Mid 30s, thinking of going back to school to be a SE - yay or nay?Dec 4
In marketing now and hate it. SE fits my personality more and am interested in it, but have no experience/knowledge in this area. Is this a realistic thought? How many years school am I looking at/what degree? And what are my chances of getting into FAANG at this age? Im female by the way
- Citibank / Finance$$>RSUWhy does it matter if you’re female? Invalidates your post credibility wise.
- Female has nothing to do with it. I want to be polite and say only that. You don’t need to bring the sex card.
Take these three classes and see how you do: CS101, data structures, and algorithms. If you do well then you might be good for an SE.
- Microsoft fkAMEJust go for it. The beauty of this field is that you don't need a school to start with. Play with pet projects, go through algorithms course on Coursera, see how it goes and whether or not you still like it. Then take a look on coding bootcamps, as it might be a better option for you time wise.
Though I don't think gender matters here, I'm a female too and got my CS degree at 26 after switching from a medical background.
- Amazon KOHy81Look at Ada Developers Academy.
It’s for women only and free if accepted. 100% job placement. Most people are probably in their 30s in the program.
- SoFi / Data🦀 🦀 🦀 xmoreWhy do you think you need to go to school? There was a time in the US when there was no where near the number of SE grads to meet all the jobs. This was pre H1B scam so US companies would just hire engineering and biz majors and teach them to be SEs. Ask anyone old who is still in the industry. You could take online classes and watch YouTube vids and do the same without all the student loan nonsense.
- why do you think it’s fit your personality more? have you been programming on your own time?
- Apple julB03Not to dissuade you but you should scrutinize your own statement that ‘SE fits my personality more... but I’ve never tried it’. How would you know?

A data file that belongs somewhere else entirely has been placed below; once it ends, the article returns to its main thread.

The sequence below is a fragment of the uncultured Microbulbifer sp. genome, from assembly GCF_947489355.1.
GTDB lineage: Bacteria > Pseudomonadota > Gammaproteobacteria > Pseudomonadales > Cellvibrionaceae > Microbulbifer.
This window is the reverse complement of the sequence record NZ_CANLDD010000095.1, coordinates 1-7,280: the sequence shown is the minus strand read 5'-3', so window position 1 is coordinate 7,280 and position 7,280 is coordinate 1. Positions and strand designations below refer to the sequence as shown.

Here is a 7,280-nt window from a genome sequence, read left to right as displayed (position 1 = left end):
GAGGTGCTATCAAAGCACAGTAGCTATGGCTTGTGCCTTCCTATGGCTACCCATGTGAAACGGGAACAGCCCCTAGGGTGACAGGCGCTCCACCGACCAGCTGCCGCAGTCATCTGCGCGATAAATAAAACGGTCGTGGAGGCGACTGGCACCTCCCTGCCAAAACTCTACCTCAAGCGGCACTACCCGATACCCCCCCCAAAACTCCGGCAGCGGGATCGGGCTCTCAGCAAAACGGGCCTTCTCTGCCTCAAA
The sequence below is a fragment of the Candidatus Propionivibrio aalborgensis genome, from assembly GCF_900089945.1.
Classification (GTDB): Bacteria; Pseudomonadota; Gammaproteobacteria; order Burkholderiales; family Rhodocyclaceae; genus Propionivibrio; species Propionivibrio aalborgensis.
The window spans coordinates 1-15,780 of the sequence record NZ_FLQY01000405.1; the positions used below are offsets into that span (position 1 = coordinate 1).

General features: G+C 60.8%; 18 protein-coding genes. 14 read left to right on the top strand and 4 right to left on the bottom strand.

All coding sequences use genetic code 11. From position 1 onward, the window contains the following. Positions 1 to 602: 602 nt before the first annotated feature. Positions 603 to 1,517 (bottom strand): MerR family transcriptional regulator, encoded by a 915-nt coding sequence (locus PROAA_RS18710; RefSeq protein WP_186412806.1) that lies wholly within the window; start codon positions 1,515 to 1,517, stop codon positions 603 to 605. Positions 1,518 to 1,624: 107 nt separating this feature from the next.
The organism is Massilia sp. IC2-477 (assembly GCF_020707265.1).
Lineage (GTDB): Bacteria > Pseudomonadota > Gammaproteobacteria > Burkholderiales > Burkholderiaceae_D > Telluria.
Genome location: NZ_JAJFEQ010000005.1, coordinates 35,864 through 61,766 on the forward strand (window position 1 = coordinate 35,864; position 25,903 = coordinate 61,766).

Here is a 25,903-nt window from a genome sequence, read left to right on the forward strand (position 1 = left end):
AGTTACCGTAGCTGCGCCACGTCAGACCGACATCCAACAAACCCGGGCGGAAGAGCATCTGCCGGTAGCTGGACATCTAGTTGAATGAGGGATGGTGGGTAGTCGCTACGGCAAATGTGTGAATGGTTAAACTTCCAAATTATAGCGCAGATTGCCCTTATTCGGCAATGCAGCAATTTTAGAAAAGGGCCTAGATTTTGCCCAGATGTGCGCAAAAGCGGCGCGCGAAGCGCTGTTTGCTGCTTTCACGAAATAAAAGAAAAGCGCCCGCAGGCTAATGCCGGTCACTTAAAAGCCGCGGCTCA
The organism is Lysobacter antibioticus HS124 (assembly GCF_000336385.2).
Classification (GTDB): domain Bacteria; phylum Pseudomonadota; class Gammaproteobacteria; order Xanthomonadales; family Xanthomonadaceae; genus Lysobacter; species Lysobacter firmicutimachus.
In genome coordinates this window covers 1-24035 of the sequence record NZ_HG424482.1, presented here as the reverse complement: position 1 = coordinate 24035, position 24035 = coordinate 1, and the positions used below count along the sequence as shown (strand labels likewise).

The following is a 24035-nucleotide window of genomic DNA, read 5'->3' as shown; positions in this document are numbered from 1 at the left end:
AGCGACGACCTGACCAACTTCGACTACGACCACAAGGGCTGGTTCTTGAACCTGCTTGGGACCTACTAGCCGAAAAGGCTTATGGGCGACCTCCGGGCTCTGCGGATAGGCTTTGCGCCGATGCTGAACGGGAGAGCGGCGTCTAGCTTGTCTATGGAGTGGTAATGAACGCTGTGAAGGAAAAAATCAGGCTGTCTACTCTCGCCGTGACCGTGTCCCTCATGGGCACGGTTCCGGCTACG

This makes no logical sense and is akin to people who say they would be good lawyers because they like to argue.
In all likelihood your perceptions of software engineering are likely riddled with misconceptions and stereotypes.
Go pick up your first programming language, take some free courses and see if you even like it.
As for being a woman: diversity initiatives will definitely work to your advantage (double points if you’re a minority) but your age will also play a factor (ageism is prevalent and you will be competing for jobs with other new younger grads).
All of this is irrelevant if you find out you absolutely love coding / learning about engineering. Also don’t get hung up on FAANG. I’ve seen dolts and brilliant people in FAANG and non FAANG companies, and there are pros and cons to each.
- Companies should not be lowering the bar for diversity candidates. But saying being female in the field doesn't matter at all isn't true. You'll be contacted more often because large companies have dedicated resources and initiatives to bring diverse candidates into the top of the recruiting funnel. Positives and negatives of being a minority in your field you should be aware of.
Your answer to the personality question is concerning. There are engineering and analytics work you can likely do at work without going back to school. How many things have you tried to automate? Have you used the reporting systems available to you like an analyst would? You should learn if you enjoy those parts of work before jumping into more student loans and spending multiple years in school.
Also of note, in some SWE roles, you're trading those "loudmouths" from your peers to your customers.